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Abstract

Program and Be Programmed

In January, President Obama announced the Computer Science for All (CS4All) initiative, an effort to provide all K-12 students in the US with access to CS classes. New York City just embarked on a ten-year project to train nearly 5,000 CS teachers and bring CS classes to all NYC public schools. These efforts are motivated by the high pay and prestige of technology careers and the startling lack of diversity in CS. They are also promoted as a means to increase technological literacy. Learn how to code, advocates maintain, and you will become a savvier, less credulous, consumer of technology; as Douglas Rushkoff put it, “Program or be Programmed”.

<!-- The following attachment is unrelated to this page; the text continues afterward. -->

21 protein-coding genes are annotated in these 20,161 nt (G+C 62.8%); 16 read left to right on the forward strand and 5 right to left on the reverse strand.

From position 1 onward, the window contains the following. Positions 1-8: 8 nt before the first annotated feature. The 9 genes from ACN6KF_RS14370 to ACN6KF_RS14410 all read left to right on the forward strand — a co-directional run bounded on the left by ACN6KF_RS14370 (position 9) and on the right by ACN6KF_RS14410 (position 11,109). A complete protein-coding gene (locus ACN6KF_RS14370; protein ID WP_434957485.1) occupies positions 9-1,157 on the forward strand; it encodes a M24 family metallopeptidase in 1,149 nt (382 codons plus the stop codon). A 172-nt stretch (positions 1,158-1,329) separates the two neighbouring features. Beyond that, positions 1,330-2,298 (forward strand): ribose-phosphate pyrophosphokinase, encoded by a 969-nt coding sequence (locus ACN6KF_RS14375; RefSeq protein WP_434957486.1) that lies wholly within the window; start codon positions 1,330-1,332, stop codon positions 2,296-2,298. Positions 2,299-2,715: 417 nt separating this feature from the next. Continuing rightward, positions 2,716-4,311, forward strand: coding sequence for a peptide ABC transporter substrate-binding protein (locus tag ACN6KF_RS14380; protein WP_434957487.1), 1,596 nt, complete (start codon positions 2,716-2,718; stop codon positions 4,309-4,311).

It is an exciting time for researchers in CS education. There is tremendous opportunity to shape the foundation of a new educational movement. However, some of the claims of CS4All champions are questionable. This talk will critically examine the goals and frameworks of CS4All initiatives, arguing that technological literacy involves more than programming and computational thinking. It advocates for a broader approach to CS education, one that explicitly supports and encourages what Seymour Papert termed “computer criticism”-ongoing critical examinations of technology, understood as a fundamentally human and social endeavor.

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